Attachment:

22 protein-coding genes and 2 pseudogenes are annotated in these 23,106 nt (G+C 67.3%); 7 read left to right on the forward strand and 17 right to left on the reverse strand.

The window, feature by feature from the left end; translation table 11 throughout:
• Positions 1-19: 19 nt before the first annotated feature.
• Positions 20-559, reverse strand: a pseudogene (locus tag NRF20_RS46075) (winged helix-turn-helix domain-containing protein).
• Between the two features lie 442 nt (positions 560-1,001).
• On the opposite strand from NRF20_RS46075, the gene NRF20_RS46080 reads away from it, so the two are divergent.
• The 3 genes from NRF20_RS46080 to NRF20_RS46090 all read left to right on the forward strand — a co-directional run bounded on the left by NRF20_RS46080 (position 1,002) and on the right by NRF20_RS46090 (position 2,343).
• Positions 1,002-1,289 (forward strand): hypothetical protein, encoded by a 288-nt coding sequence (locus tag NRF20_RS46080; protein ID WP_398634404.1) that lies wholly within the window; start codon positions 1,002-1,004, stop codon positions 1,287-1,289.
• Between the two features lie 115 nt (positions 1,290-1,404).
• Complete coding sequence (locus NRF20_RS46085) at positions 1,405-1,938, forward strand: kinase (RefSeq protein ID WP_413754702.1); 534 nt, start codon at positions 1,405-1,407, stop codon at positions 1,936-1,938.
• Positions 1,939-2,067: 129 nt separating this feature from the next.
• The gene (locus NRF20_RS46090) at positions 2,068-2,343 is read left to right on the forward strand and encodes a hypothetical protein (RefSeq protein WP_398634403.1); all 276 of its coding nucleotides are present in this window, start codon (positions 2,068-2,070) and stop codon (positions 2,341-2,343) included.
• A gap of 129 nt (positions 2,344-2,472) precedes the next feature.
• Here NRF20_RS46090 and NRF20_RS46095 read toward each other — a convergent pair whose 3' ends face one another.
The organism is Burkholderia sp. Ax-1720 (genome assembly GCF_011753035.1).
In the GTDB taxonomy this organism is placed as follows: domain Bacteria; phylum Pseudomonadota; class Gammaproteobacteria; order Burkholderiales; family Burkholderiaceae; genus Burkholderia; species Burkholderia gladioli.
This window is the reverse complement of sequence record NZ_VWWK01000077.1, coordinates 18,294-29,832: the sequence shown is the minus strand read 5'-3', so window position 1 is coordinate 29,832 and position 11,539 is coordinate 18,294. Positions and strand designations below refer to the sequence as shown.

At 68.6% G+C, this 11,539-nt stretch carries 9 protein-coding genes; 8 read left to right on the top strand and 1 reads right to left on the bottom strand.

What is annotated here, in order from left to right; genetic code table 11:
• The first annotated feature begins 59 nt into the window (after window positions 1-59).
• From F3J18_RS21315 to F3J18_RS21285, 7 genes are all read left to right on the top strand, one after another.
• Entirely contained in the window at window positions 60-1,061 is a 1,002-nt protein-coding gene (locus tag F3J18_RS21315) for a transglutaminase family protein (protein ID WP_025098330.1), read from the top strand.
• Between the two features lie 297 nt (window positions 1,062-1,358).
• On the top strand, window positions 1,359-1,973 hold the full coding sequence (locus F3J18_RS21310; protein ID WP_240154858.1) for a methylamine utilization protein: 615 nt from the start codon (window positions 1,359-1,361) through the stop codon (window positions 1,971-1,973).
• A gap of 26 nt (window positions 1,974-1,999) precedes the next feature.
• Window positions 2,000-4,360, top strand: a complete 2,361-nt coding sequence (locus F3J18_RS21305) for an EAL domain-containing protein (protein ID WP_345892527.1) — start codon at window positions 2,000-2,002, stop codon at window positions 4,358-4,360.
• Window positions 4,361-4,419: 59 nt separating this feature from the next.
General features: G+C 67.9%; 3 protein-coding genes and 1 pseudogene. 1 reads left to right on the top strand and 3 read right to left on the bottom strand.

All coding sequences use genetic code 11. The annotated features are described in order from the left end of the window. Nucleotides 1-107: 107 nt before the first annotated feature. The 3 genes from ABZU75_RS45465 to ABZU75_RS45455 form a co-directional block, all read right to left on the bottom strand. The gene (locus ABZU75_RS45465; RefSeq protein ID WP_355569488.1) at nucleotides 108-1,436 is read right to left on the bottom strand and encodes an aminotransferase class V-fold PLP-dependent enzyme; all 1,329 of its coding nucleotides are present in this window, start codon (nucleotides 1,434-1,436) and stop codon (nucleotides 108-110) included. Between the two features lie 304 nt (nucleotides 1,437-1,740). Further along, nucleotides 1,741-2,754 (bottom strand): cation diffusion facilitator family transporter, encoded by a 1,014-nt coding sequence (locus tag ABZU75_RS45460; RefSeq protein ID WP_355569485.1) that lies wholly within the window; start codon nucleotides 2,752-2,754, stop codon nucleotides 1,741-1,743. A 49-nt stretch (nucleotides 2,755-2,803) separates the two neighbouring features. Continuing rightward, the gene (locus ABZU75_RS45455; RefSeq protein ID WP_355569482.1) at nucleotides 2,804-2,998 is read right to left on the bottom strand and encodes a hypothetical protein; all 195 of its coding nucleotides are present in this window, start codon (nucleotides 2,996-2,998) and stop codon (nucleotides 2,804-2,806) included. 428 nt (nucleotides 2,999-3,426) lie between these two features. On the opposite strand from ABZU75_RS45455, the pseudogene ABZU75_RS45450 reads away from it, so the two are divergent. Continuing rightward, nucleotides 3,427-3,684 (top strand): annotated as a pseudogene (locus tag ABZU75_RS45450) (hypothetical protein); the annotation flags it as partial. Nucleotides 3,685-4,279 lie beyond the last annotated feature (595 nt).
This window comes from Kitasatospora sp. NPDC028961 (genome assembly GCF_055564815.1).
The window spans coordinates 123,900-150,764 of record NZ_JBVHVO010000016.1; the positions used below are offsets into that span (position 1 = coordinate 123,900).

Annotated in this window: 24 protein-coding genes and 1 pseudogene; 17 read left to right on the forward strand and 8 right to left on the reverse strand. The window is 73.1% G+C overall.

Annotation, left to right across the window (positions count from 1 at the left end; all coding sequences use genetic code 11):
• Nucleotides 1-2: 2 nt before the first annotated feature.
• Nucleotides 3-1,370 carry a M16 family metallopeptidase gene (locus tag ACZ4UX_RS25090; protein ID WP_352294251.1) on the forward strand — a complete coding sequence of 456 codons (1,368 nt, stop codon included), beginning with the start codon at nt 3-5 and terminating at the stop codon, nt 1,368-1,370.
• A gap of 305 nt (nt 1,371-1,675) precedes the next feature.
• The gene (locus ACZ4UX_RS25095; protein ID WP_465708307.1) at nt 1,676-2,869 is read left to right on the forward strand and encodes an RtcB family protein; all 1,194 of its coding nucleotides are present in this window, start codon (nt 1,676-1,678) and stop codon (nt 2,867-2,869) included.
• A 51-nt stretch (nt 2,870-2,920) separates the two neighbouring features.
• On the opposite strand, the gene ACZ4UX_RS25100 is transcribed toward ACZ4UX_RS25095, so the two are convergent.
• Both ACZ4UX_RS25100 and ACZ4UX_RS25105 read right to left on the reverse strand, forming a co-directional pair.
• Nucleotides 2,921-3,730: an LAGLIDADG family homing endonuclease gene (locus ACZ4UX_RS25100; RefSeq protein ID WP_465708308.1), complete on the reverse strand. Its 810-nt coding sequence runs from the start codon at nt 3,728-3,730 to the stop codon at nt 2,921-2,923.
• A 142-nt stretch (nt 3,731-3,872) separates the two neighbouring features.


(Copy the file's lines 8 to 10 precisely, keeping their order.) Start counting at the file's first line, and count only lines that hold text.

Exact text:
• Positions 1,002-1,289 (forward strand): hypothetical protein, encoded by a 288-nt coding sequence (locus tag NRF20_RS46080; protein ID WP_398634404.1) that lies wholly within the window; start codon positions 1,002-1,004, stop codon positions 1,287-1,289.
• Between the two features lie 115 nt (positions 1,290-1,404).
• Complete coding sequence (locus NRF20_RS46085) at positions 1,405-1,938, forward strand: kinase (RefSeq protein ID WP_413754702.1); 534 nt, start codon at positions 1,405-1,407, stop codon at positions 1,936-1,938.